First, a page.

Many were hurt at Gatorback event in which racer died
Published: Friday, November 30, 2012 at 5:51 p.m.
Last Modified: Friday, November 30, 2012 at 5:51 p.m.
In Dr. Mark Scarborough's 21 years with Shands at the University of Florida, he's treated countless sports injuries.
But he said no sporting event compares to the Thor Winter Olympics, an annual motocross event held at Gatorback Cycle Park in Alachua.
This year, the amateur motocross event — also known as the Mini Olympics, or Mini O's — was marred by tragedy when 16-year-old racer Jantz Grodzicki, of San Diego, was taken off life support Monday at Shands after he suffered a severed spine and head injuries in a Nov. 23 crash at the competition.
Although Grodzicki was the only participant who died, many other riders were taken to the hospital with severe injuries.
Scarborough and four other local doctors tallied the motocross-related injuries they saw during the November event. By their count, 26 people between the ages of 8 and 25 were treated at local hospitals for injuries they suffered at the Winter Olympics. Twenty-three of those patients were 20 years old or younger, Scarborough said.
Of those patients, at least seven children had to undergo major orthopedic surgeries and five suffered injuries that put them at risk for lifelong disability.
Most of the injuries were orthopedic, including severe fractures and dislocations to patients' shoulders, femurs, forearms, knees, ankles and hips, which can result in permanent disabilities, Scarborough said. There also were two lung-related injuries, which were the most severe apart from those suffered by Grodzicki.
"We were kind of appalled as a group that this magnitude of injuries occurred," Scarborough said. "It's inherently unsafe."
The risk of injury is inherent in motocross, but that's true for any major physical sport from BMX biking to soccer, said Ron Henricksen, president of the National Motosport Association.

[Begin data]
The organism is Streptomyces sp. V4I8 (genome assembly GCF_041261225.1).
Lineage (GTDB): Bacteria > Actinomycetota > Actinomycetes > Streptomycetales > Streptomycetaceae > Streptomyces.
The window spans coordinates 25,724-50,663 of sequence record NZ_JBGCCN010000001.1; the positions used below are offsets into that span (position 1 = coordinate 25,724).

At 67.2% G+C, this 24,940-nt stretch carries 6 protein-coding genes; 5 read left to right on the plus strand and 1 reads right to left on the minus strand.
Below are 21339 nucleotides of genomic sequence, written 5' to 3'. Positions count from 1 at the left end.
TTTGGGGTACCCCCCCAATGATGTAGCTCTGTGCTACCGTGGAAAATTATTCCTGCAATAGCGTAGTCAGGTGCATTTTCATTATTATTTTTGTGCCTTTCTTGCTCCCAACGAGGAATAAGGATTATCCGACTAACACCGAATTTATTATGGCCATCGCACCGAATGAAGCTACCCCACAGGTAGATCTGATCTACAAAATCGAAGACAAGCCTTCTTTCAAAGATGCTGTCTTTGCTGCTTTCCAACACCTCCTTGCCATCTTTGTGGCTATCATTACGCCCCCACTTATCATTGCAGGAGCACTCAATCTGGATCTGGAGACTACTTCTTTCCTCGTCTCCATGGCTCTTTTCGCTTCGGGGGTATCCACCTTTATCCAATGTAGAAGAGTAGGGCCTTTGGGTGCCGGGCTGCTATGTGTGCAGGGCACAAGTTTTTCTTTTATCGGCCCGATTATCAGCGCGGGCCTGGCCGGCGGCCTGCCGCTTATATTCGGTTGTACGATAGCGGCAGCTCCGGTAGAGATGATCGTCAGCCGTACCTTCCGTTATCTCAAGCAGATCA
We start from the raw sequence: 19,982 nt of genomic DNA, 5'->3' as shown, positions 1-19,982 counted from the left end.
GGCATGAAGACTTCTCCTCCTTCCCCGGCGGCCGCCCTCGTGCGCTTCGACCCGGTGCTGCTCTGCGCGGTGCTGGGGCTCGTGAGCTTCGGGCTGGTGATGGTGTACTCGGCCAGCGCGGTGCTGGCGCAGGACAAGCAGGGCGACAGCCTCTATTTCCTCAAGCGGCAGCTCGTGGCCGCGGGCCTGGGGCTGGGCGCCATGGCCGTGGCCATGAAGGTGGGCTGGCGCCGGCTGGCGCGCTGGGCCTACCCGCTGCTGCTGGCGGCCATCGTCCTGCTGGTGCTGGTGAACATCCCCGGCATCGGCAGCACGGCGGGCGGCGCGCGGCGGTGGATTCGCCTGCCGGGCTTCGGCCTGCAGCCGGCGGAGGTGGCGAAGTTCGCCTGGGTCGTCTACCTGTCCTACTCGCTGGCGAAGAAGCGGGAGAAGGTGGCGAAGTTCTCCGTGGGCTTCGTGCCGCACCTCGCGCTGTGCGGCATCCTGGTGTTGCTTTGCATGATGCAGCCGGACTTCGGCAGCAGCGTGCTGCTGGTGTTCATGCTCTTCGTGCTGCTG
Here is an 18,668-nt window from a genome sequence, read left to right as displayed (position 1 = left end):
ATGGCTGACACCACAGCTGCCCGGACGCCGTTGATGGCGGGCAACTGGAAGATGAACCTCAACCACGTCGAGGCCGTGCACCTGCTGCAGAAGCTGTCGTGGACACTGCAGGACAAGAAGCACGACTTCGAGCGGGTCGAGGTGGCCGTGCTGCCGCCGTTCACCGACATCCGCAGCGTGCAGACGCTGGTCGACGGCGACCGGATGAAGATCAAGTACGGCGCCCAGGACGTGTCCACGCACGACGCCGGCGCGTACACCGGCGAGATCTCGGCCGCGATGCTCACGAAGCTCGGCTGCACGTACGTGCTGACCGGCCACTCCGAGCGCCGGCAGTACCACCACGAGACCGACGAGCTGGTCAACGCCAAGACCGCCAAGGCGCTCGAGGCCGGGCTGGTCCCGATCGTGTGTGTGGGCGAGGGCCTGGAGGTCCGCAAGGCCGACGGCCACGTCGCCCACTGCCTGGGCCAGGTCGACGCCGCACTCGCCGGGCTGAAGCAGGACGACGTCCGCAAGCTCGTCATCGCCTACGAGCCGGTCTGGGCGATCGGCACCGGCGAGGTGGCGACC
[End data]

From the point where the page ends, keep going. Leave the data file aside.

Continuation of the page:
Motocross brings families together, he said. Children who race travel around the country to various competitions with their families. Parents work on the bikes alongside their riders.
"It's really good for the whole family," Henricksen said. "They're all involved."
Deaths are rare, but in his experience most riders come back to compete after healing from serious injuries.
"It's the thing that they love and they want to do," he said.
And many riders do get injured. A 2009 study published in the Journal of Pediatric Orthopaedics, titled "Motocross Morbidity: Economic Cost and Injury Distribution in Children," studied motocross injuries using almost 300 cases from 2000 to 2007. Nearly half of the patients who were treated at a level 1 trauma center had to be hospitalized, and almost one-third needed surgery. Patients suffered severe injuries despite a high rate of helmet and protective gear use, according to an abstract of the study.
Over the years, Scarborough said he and his fellow physicians have noticed a spike in injuries among young riders during the Winter Olympics. He is concerned the public perception may be that cases like Grodzicki's are freak accidents.
"But the reality of it is this was not a freak accident. It's like major carnage," Scarborough said. "This is not the first death out there."
In March 2006, a 16-year-old Georgia youth died during an all-terrain-vehicle race at Gatorback just two weeks after an emergency medical technician died in an ATV accident there after a race, as previously reported in The Gainesville Sun.
The Winter Olympics in 2006 also resulted in a series of accidents, including a 6-year-old who was reportedly run over during a race and a 17-year-old who suffered lower body paralysis.
The Gatorback track is located at 20525 NW 46th Ave. and its website is unlimitedsportsmx.com. Gatorback representatives could not be reached for comment.
Carol Blackburn, who owns Motocross of Marion County with her husband, said in an email to The Sun she rides a street bike despite the danger because she loves it. Both her sons raced motocross, one of whom competed professionally.
"We knew the risks, but when you balance it all out, we felt it instilled so many good values. This sport requires discipline and dedication," she said. "You will not see these young men and women out drinking, smoking and drugging. Their spare time is spent working out or working on their bikes, not getting into trouble."
The Winter Olympics is the single highest-risk sporting event in the local community that carries the highest rate of injuries, Scarborough said. He sees sprained ankles and other injuries from other sports competitions, but the Winter Olympics appears to be the worst individual event in terms of the number and severity of injuries.
"We don't know if it's the worst year," he said of the competition. "We know it's always bad."
Scarborough said he and a team of local physicians plan to conduct a scientific investigation into the history of the Winter Olympics to determine how common and severe event-related injuries have been over the years.
Contact Morgan Watkins at 338-3104 or firstname.lastname@example.org.